CAME UP AS AN ACTOR:
Appearing in everything from TV variety shows to war films in his native Australia.
HAS SPENT TWO RECENT JANUARIES:
Garnering raves at the Sundance Film Festival.
The power of minimalism.
The past two years of the Sundance Film Festival have shared one thing in common: rapturously received films built around the quiet magnetism of actor Paul Eenhoorn. An Australian who's been living and working in Seattle for more than a decade, Eenhoorn coanchored this year's Sundance hit Land Ho!—Martha Stephens and Aaron Katz's indie adventure comedy tracking two old friends on a road trip across Iceland, to be released in cinemas this July—and was the singular heart of last year's Sundance hit This Is Martin Bonner. The latter film—a quiet drama about an older man building a new life for himself, described by Variety's John Anderson as "a mood piece, a character study, and an exercise in poetic gesture"—remains the best showcase to date for Eenhoorn, an intelligent and subtle actor blessed with an expressively relatable face and the ability to hold the screen without a hint of exertion.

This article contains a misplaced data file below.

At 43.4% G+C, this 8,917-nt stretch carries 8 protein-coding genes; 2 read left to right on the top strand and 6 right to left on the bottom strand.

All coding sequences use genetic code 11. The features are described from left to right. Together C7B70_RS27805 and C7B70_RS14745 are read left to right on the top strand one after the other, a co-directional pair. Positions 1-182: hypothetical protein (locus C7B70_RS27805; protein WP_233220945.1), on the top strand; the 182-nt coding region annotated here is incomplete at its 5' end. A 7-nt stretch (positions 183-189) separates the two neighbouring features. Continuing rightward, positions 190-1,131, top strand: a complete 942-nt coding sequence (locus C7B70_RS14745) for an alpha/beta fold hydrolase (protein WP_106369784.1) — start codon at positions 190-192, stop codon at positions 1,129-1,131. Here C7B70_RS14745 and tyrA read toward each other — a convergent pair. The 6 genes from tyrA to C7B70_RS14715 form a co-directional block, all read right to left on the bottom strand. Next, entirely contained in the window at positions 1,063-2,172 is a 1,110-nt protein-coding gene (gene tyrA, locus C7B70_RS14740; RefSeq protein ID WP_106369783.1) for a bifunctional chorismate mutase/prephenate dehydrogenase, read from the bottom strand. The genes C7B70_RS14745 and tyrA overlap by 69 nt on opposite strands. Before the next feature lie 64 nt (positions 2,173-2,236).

A career film and television actor who experimented with stage work and "didn't like" it, Eenhoorn exported his life to Seattle to be with the woman he loves. "I met my wife in Sydney, 80 million years ago," Eenhoorn tells me on the phone from his home in Bellevue. "She was flying for United Airlines, and I met her at the Marble Bar in Sydney, and I moved here after a few years." As for his decades spent honing his on-camera performance skills: "I think I've taken minimalism to the extreme." He mentions an experiment done in the 1930s in which an actor was directed to sit still and show no emotion as the camera rolled. Upon public screening, the actor's attempt at stasis was infused with all sorts of drama by the fill-in-the-blanks minds of the audience. "It's not my job to do anything apart from just be there," Eenhoorn says. "Strip it down, strip it down, strip it down, till the camera can't turn away."